Increase Reps In Reverse for Foolproof Progress

Increase Reps in Reverse for Foolproof Progress (FI)

There are dozens of methods of strength progression, along with three main weightlifting exercise categories, and it can be daunting for both beginner and advanced lifters to choose the strength progression method which will pay the biggest dividends in the gym. Some of these methods include increasing the weight of the exercise, increasing the repetitions performed, increasing the time spent performing each repetition, decreasing exercise leverage, decreasing time in-between sets, utilizing periodization, and the list goes on. One of the simplest ways to progress in the gym with strength training is to increase the repetitions performed across working sets as strength increases until a rep threshold is reached, at which point the weight of the exercise is increased.

The Standard Method of Increasing Reps

A program calls for 5 sets of 5-8. A weight for the exercise is chosen where 5×4 (5 sets of 4 reps) can be successfully perform. To progress, the goal of the next workout would be for one additional rep or greater to be performed compared to the previous workout.

Workout 1 – 5,5,5,5,5 Total Reps – 25

Workout 2 – 6,5,5,5,5 Total Reps – 26

Workout 3 – 6,6,5,5,5 Total Reps – 27

Etc, etc

It is recommended that reps are kept even across the sets even as much as possible, ideally striving for a 1 rep maximum difference across all the working sets. This difference is shown in the next two examples. If strength is gained quickly, and more than one rep across the working sets is added per workout, reps should be increased in the following manner:

Workout 1 – 5,5,5,5,5 Total Reps – 25

Workout 2 – 6,6,6,6,5 Total Reps – 29

Workout 3 – 7,7,7,6,6 Total Reps – 33

Etc, etc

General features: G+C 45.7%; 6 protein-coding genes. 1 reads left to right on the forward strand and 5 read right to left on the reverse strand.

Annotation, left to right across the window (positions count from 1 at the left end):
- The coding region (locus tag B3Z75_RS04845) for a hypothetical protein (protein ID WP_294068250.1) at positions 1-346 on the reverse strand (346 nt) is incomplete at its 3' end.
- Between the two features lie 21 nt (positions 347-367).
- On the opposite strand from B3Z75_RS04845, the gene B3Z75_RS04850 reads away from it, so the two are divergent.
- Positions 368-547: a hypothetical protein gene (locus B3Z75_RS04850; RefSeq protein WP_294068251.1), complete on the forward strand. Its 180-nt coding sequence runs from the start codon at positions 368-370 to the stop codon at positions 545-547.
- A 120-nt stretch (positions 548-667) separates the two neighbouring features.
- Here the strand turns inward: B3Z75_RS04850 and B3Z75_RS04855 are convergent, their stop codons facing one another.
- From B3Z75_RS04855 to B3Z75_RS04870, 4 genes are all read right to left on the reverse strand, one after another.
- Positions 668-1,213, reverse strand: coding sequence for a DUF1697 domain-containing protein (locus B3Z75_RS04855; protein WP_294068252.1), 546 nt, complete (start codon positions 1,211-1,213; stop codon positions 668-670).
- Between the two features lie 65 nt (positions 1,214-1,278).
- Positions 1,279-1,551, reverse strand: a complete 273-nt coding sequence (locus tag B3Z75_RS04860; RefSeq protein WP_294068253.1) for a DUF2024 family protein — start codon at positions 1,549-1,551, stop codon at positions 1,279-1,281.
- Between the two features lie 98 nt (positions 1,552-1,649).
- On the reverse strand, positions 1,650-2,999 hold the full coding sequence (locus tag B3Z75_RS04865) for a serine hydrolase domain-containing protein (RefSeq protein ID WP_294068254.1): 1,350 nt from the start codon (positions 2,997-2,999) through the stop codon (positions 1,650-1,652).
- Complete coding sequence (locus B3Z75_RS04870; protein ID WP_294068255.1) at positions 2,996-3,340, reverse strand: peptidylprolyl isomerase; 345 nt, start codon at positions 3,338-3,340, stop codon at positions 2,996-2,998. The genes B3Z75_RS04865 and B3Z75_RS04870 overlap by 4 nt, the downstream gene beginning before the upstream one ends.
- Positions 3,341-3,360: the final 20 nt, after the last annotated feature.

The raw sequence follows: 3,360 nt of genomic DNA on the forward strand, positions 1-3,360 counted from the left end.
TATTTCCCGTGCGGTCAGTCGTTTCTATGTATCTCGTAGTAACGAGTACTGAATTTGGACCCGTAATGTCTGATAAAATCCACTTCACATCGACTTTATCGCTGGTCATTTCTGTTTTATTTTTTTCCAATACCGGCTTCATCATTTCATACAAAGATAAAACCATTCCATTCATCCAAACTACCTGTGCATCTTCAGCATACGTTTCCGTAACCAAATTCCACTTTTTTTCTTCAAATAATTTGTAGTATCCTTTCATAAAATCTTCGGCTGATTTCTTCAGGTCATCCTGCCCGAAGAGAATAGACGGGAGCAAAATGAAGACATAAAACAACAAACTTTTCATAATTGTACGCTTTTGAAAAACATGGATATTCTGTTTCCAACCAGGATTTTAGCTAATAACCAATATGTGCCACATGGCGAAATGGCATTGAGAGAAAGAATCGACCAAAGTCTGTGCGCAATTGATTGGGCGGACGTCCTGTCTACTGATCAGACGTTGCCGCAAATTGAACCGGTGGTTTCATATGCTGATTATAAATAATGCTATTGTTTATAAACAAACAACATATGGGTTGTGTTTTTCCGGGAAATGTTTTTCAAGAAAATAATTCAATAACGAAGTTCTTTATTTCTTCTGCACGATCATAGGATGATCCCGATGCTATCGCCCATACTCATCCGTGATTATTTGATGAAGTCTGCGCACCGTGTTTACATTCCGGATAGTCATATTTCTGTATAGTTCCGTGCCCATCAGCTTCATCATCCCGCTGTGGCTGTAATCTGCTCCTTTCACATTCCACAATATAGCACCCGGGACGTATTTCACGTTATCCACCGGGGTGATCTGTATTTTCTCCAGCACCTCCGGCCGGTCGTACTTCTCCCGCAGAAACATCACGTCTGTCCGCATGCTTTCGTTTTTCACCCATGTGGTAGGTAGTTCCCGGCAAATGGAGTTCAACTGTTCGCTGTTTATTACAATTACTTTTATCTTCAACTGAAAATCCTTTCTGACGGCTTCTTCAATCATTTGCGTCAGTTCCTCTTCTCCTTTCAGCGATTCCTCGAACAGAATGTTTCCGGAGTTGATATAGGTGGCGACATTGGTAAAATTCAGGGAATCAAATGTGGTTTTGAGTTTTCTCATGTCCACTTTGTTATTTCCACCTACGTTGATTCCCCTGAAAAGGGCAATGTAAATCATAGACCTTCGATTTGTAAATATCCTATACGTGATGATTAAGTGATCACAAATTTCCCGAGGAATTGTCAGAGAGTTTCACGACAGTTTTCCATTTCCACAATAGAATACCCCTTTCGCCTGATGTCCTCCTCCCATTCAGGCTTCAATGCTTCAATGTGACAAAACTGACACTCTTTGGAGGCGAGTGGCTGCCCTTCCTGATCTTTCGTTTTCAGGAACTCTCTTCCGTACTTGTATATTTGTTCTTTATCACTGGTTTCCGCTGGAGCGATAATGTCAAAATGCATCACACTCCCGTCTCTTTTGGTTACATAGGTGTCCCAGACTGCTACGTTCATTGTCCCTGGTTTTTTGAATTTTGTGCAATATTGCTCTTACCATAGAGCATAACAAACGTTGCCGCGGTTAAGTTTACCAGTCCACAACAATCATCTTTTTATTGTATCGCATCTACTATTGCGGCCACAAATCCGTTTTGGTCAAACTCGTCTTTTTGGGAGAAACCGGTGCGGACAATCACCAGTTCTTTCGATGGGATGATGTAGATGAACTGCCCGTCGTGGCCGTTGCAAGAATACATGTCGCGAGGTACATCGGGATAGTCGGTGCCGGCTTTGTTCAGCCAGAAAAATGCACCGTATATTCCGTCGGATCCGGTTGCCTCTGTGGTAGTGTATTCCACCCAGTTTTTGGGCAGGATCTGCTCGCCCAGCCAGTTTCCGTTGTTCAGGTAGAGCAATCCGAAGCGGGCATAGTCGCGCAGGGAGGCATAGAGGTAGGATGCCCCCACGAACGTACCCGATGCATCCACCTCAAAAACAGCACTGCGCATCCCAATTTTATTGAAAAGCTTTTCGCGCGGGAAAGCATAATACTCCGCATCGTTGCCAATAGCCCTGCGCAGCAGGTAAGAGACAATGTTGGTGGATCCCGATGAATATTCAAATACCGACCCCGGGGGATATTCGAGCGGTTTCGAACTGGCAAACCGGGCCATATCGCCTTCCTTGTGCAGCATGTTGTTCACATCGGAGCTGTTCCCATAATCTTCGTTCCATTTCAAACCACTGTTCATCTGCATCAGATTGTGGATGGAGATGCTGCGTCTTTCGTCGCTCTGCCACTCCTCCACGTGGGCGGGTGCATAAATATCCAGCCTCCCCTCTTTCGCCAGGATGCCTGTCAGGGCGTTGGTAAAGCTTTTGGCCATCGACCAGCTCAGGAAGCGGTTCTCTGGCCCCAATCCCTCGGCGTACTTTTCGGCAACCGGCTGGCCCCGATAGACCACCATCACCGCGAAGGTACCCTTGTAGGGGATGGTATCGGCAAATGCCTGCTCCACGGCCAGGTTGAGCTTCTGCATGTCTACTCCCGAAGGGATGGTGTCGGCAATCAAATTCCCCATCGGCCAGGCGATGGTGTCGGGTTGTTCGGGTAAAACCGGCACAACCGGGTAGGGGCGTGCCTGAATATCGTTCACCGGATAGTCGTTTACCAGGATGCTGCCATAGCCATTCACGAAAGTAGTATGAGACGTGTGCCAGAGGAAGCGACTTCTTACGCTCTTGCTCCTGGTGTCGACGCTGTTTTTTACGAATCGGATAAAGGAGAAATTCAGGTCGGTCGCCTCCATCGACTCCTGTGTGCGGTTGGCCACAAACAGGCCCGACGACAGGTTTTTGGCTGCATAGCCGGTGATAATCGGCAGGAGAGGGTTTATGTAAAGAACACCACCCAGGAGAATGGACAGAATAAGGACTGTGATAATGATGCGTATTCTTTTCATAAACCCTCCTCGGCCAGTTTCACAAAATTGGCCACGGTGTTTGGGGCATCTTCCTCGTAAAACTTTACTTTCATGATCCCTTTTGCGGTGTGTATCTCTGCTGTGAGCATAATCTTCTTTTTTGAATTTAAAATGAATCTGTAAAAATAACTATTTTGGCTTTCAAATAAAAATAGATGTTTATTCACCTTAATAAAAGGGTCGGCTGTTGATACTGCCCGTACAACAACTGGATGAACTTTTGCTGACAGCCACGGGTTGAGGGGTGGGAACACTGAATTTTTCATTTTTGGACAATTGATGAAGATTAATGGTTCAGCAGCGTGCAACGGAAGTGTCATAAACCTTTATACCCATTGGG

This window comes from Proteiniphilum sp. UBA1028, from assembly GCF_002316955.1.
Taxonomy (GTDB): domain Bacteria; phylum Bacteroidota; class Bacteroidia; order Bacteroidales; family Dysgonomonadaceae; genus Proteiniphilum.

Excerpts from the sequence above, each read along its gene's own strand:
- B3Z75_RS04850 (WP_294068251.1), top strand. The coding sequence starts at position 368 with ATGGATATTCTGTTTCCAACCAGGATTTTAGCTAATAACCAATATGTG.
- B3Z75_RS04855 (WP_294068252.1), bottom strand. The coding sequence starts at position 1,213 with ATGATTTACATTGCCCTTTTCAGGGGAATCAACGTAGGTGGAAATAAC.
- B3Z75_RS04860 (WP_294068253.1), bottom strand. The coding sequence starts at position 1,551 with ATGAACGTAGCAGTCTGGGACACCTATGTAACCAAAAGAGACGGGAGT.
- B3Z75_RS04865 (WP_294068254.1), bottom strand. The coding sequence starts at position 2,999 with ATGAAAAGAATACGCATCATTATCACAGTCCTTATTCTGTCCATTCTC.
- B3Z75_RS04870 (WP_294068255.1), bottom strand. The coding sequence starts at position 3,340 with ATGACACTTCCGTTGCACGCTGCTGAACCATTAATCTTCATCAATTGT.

Most new (and some old) lifters try as hard as possible on each set, quickly going to central nervous system (CNS) failure. I advise against doing under most circumstances as the rep progression will end up looking like this:

Workout 1 – 5,5,5,5,5 Total Reps – 25

Workout 2 – 8,7,5,4,3 Total Reps – 27

Workout 3 – 8,7,7,5,3 Total Reps – 30

Total reps still increased each workout with both methods, but the first method theoretically allows for faster progress as more total reps are performed each workout considering CNS fatigue doesn’t affect performance during the later working sets.

Hitting a Plateau

What I have found through my own training, is that while the above method for increasing reps evenly across working sets to gain strength is effective, there is a slightly different variation of the method above which is even more foolproof.

One of the situations frequently encountered which highlights the main fault of the first rep progression method is when only 1 rep is able to be added across all of your working sets per workout. In this scenario, if that extra rep is unable to be performed, then the total reps of the workout stay stagnant and the previous workout is effectively repeated.

Workout 1 – 5,5,5,5,5 Total Reps – 25